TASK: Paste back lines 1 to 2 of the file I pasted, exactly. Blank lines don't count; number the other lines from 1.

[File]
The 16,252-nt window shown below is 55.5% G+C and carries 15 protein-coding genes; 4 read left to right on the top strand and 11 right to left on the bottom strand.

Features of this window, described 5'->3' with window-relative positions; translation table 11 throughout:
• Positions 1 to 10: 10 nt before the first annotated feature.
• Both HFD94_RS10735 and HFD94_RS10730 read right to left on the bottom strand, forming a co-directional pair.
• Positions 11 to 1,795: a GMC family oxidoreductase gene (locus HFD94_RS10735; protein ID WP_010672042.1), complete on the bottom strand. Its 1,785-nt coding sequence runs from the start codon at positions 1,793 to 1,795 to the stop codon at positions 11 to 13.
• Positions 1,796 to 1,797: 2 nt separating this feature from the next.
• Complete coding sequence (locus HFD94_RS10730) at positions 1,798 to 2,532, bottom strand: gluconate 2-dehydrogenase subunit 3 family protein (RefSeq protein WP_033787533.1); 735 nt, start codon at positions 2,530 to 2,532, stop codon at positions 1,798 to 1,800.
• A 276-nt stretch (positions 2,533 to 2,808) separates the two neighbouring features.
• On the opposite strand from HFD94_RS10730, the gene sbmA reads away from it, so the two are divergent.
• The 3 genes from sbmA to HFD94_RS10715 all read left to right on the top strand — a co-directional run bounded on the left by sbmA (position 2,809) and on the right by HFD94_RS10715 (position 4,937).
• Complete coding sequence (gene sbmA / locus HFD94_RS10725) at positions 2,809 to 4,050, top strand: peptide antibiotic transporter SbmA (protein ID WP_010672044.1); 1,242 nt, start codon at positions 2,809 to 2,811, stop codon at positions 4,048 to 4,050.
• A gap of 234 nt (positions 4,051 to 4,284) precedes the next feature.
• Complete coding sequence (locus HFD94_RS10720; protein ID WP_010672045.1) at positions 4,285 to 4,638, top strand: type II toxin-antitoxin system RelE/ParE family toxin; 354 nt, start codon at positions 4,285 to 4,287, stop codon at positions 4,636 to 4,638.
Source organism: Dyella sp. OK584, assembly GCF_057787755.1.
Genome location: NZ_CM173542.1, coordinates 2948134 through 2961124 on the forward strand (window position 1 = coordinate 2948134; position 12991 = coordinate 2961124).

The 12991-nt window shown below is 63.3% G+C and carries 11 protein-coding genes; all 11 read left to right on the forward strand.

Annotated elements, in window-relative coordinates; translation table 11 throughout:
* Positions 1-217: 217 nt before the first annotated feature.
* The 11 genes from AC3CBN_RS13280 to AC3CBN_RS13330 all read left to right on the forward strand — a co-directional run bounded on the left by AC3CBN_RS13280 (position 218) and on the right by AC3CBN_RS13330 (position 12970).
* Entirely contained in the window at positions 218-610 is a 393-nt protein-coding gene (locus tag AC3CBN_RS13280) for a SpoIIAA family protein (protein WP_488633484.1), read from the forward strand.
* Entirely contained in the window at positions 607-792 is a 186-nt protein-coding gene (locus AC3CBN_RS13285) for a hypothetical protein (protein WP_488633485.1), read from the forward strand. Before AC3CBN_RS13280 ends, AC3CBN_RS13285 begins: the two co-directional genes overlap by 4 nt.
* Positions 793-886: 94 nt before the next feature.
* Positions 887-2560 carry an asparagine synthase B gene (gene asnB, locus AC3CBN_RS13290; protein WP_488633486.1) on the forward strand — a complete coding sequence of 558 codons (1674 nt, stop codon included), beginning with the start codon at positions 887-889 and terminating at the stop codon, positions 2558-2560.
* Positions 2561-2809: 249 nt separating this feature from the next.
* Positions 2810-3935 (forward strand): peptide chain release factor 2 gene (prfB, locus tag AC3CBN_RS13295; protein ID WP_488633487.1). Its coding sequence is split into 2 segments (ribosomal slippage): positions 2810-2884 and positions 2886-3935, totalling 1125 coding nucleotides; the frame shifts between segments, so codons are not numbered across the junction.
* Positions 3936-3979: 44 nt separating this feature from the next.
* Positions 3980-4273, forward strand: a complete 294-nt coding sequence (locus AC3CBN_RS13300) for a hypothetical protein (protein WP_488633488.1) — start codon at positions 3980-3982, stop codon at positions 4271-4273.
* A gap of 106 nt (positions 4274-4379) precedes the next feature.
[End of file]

The 16,252-nt window shown below is 55.5% G+C and carries 15 protein-coding genes; 4 read left to right on the top strand and 11 right to left on the bottom strand.

Features of this window, described 5'->3' with window-relative positions; translation table 11 throughout: